Emory University to offer online course on nonviolence, from civil rights era to Ferguson

Published 10-21-2015

by Maureen McGavin

Bernard LaFayette, pictured during a filming for the course at the Center for Civil and Human Rights. His mugshot, taken after his arrest during the Freedom Rides in the June 1961, appears in the top row at the far left of this image. Credit: Screen capture, Emory Coursera video.

Emory University will release a Coursera course in late October 2015 focused on civil rights and nonviolence, taught by activist and former Candler School of Theology distinguished scholar-in-residence Bernard LaFayette Jr.

“From Freedom Rides to Ferguson: Narratives of Nonviolence in the American Civil Rights Movement” offers learners an inside look into LaFayette’s experiences as a civil rights activist and leader in the 1960s civil rights movement. It also highlights his lifetime mission of institutionalizing and internationalizing the nonviolent principles and strategies promoted by Dr. Martin Luther King Jr.

Expected to launch around Oct. 29, the MOOC (massive open online course) will be available at no charge to learners worldwide, and enrollment is unlimited. It will be an on-demand course, meaning learners can begin at any time and move through the material at their own pace, and there is no end date. Once the link is available, it will appear on Emory’s page on the Coursera website.

“The Coursera platform allows us to share Emory's special resources, such as materials from the Rose Library and the knowledge of Emory's faculty, with people around the world. This course highlights the unique expertise of Dr. Bernard LaFayette,” says Lynn Zimmerman, Emory University’s senior vice provost of academic affairs. “The stories of the struggle for civil rights and the importance of nonviolent approaches to conflict and protest are as relevant today as they ever have been. The opportunity to hear those stories from the individuals who lived and led that struggle is something that we are proud to share with the world.”

LaFayette (center) talks with two Selma, Alabama, residents at the foot of the Edmund Pettus Bridge. Credit: Screen capture, Emory Coursera video.

The first half of the course focuses on the 1960s civil rights movement, and the second half examines nonviolent principles and strategies and their applications to modern situations.

Several guest speakers in addition to LaFayette are interviewed in course videos, including civil rights activists Andrew Young, C.T. Vivian, Constance Curry, and Henry Thomas, and Emory African American Studies associate professor Carol Anderson, who discusses the Charleston church shootings in June 2015 and the subsequent focus on issues surrounding the Confederate battle flag.

“Capturing Bernard LaFayette’s legacy on camera has been an amazing experience,” says Stephanie Parisi, an instructional designer with Teaching & Learning Technologies in the Emory Libraries and Information Technology Services (LITS). “He brought in other civil rights activists to speak with him. To have these individuals sit down together and reflect on the civil rights movement and all that happened, it’s a really powerful conversation.”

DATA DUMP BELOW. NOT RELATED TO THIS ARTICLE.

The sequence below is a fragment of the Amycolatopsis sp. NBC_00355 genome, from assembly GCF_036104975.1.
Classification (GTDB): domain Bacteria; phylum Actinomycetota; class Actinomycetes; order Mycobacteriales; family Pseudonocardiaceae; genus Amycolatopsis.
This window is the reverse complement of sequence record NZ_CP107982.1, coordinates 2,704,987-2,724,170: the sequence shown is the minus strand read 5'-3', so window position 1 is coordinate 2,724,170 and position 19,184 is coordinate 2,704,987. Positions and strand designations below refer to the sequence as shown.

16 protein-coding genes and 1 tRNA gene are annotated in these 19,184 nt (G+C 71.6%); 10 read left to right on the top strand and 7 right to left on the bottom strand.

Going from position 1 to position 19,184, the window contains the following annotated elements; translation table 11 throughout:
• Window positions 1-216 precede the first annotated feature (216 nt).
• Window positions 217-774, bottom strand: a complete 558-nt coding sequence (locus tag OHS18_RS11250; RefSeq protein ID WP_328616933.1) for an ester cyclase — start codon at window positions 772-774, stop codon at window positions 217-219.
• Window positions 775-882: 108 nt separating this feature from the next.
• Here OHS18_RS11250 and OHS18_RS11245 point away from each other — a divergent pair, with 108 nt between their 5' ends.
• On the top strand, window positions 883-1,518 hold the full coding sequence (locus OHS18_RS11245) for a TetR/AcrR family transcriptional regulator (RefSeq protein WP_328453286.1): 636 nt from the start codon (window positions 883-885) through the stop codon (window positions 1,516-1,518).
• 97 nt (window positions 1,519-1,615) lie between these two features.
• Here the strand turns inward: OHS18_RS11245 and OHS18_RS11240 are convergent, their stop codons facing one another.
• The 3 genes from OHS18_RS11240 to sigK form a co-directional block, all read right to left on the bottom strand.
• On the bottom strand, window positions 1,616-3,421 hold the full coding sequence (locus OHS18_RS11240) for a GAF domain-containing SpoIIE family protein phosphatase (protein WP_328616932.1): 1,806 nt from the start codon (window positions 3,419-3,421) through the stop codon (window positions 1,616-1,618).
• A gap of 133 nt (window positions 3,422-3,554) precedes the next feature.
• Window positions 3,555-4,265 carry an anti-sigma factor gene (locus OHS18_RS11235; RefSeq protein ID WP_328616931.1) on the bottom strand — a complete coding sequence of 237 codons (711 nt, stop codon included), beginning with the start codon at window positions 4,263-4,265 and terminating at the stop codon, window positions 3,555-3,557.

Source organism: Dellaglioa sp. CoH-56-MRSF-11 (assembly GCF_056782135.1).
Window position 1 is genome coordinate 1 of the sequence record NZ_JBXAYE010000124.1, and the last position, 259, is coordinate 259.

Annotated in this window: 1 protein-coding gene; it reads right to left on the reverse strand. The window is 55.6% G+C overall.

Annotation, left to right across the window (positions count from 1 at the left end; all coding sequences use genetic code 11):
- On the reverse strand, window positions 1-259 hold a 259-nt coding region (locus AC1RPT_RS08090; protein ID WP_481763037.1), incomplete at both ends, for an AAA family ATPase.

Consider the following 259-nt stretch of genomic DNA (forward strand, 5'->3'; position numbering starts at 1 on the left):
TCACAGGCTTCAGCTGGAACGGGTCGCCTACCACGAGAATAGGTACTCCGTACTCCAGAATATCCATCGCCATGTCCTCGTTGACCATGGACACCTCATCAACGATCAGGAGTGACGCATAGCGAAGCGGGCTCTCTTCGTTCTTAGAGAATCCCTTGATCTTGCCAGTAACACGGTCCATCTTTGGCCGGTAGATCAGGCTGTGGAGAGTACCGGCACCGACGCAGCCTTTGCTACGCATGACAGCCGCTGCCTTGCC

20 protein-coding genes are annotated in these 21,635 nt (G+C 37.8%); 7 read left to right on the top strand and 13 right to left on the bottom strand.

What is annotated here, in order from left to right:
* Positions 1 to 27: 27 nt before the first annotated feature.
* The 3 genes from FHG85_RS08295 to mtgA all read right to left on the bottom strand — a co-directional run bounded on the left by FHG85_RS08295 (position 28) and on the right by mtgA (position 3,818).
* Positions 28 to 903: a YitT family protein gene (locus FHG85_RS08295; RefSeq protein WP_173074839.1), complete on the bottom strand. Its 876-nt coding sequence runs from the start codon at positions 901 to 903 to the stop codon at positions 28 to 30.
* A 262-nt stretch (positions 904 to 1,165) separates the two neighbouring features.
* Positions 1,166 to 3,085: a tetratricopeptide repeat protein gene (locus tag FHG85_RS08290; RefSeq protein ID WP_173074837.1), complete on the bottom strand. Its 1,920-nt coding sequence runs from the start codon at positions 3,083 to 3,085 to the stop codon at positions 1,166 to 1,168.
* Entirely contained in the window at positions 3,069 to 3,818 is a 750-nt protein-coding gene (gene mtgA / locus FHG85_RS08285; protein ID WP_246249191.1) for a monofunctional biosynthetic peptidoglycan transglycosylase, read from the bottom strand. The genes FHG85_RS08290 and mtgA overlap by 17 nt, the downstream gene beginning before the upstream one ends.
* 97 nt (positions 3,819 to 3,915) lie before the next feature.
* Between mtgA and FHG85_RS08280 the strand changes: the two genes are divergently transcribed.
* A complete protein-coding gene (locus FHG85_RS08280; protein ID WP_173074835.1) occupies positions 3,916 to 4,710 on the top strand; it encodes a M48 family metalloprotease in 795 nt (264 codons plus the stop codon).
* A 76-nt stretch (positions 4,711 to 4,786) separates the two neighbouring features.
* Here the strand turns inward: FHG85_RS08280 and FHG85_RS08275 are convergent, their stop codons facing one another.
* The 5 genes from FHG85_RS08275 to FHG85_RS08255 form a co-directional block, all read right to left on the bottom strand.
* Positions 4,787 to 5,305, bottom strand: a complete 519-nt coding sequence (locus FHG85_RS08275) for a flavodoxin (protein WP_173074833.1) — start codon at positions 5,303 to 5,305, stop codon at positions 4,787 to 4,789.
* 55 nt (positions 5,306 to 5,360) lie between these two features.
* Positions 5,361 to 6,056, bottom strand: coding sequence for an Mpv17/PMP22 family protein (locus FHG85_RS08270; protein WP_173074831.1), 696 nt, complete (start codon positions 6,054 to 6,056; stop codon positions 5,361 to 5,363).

Along with the University as a location backdrop, filming took place at the National Center for Civil and Human Rights, the historic Ebenezer Baptist Church, and the SCLC (Southern Christian Leadership Conference) National office in Atlanta.

LaFayette and the crew also filmed in Selma, Alabama, including at the Edmund Pettus Bridge, site of the violent Bloody Sunday conflict when police attacked civil rights marchers on March 7, 1965.

“When we filmed in Selma, some of it was done at the Alabama Voting Rights Museum,” Parisi says. “We also talked to people who were there on Bloody Sunday, who were 11 years old at the time.”

LaFayette tells a story from an exhibit in the National Voting Rights Museum and Institute in Selma that has been recreated to look like the cell in which he was imprisoned. Credit: Screen capture, Emory Coursera video.

“From Freedom Rides to Ferguson” will be a traditional Coursera offering, with five modules containing video segments and conversations, discussion forums, and short quizzes. The course is free; however, for a fee, learners can receive a Course Certificate from Coursera upon successful completion.

“The experience of watching the videos will be important, and the forums should generate some interesting discussion and ideas,” Parisi says. “We expect the material will encourage a lot of personal reflection and critical thinking.”

Teaching & Learning Technologies’ Academic Production and Instructional Technology divisions organized the Coursera course. Parisi says many other Emory resources were instrumental in putting the course together, including the Stuart A. Rose Manuscript, Archives, and Rare Book Library, ECAN (Emory Center for Advancing Nonviolence), BPI (Business Practice Improvement) and Imani L. Lewis, BPI fellow.

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